If you're ever looking for an example of how much the music industry has changed, just remember this: In the spring of 1985, Supertramp debuted its new album for a crowd of 100 VIPs during an overnight journey from Paris to Venice on the Orient Express — and when they arrived at their destination, they debuted an expensive film commissioned for the record.

In their defense, the band had good reason to try and make as big a splash as possible with the LP. Titled Brother Where You Bound, it presented a new version of Supertramp — one without the voice, guitar, and songwriting input of co-founder Roger Hodgson, who'd departed following their 1982 release, ... Famous Last Words ... As his former bandmate Rick Davies explained, Hodgson's farewell had caused no small amount of confusion for fans and industry onlookers.

"When we did our last European tour, Roger told audiences that it was the last time they'd see all of us together," Davies told Billboard. "That made a lot of people think the band was breaking up. We wanted to make it clear that the band is very much alive and well."

They set about doing so with a six-track effort that retreated from the radio-friendly pop of ... Famous Last Words ... and its predecessor, 1979's hugely successful Breakfast in America, and returned to the more progressive sound they'd employed on older records such as Even in the Quietest Moments ... and Crime of the Century. Although there were rumors that Davies initially intended to record it as a solo album, the band ultimately elected to carry on as a four-piece in Hodgson's absence.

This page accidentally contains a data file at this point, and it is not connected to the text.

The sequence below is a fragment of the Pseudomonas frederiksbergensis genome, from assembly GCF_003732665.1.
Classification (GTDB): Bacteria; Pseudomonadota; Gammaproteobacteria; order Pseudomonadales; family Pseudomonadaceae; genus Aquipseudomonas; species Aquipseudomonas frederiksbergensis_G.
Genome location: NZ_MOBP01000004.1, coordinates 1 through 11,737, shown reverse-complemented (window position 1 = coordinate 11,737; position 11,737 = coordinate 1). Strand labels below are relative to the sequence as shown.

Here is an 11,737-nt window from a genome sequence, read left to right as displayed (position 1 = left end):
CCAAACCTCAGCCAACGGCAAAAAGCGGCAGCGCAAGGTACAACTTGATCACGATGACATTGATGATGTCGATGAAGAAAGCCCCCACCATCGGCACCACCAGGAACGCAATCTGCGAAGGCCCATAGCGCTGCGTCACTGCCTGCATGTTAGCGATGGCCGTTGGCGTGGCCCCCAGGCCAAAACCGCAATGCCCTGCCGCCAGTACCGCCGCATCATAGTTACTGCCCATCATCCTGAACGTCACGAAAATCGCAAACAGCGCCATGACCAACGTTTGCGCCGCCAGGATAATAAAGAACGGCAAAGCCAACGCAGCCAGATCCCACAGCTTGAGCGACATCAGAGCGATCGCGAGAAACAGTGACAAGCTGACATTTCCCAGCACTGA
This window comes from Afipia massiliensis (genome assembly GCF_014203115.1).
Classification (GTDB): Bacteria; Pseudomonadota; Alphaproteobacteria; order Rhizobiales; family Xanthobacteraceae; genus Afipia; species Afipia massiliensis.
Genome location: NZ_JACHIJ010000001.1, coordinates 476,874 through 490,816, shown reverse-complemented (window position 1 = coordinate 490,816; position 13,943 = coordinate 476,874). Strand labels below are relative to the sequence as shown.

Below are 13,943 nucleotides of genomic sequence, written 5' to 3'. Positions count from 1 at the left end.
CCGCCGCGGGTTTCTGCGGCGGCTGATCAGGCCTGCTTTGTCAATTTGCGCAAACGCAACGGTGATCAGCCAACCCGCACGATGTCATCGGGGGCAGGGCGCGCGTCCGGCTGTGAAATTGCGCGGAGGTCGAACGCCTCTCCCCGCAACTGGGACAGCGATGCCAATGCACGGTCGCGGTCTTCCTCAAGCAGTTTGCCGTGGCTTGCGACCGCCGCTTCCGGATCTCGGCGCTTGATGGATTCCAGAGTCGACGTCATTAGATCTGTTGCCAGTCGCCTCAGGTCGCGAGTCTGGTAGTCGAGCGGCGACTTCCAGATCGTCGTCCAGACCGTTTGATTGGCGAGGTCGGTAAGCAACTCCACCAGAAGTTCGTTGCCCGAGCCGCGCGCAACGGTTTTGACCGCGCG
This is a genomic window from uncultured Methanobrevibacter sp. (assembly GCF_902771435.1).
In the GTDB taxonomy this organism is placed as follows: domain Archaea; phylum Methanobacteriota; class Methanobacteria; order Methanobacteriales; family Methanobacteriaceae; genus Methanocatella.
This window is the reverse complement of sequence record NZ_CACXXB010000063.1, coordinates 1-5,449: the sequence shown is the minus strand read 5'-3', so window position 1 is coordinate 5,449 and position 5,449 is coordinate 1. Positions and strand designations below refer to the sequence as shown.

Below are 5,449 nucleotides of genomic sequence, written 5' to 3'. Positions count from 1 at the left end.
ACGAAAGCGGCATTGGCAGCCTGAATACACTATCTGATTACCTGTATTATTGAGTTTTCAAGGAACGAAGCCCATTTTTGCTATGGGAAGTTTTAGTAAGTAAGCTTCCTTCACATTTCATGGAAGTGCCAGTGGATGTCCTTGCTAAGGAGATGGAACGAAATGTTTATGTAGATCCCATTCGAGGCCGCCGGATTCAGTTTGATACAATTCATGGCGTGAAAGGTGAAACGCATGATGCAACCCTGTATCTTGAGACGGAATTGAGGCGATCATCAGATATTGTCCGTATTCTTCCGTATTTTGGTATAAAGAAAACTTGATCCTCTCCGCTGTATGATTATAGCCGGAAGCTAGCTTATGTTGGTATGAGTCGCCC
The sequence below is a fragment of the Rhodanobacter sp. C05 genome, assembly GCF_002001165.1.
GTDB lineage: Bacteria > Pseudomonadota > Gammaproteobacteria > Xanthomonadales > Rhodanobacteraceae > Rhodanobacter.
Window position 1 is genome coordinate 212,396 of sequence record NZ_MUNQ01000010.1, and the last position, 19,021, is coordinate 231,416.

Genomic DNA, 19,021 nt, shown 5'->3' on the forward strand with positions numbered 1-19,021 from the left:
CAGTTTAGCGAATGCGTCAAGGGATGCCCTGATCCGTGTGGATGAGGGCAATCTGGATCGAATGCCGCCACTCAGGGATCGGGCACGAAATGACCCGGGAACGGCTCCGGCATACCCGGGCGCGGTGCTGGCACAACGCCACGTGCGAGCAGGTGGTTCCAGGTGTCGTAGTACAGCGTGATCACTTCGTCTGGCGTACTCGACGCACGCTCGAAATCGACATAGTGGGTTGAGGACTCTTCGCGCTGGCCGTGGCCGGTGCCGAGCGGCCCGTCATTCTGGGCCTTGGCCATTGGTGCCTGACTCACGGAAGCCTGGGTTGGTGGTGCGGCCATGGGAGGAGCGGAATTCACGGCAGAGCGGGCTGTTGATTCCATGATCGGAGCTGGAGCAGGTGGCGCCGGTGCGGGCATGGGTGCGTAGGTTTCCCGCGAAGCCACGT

"[Davies] still likes playing with the group," explained sax player John Helliwell. "He had the opportunity to do a solo album, as do all of us in the group, but we enjoy playing together still and it was just a natural progression. Some people thought the group had split up after Roger left, but we never thought that. It was just rumor. We didn’t do anything to dispel it until we had some kind of product to show the public."

As for adjusting to life without Hodgson, who'd written and handled vocals for a number of the band's biggest hits? "We missed him to a certain degree. I mean, we missed his uniqueness, his voice," admitted Helliwell. "But we were very happy to get together with the four of us and I think it produced a much more focused, down to earth, record."

As many bands tend to do after they've reached the veteran stage of their careers, Supertramp drew on a cache of older material when they set about recording Brother Where You Bound — specifically the album's epic, 16-minute title track and its closing number, the plaintive ballad "Ever Open Door," both of which missed the cut for ... Famous Last Words ... during the demoing process.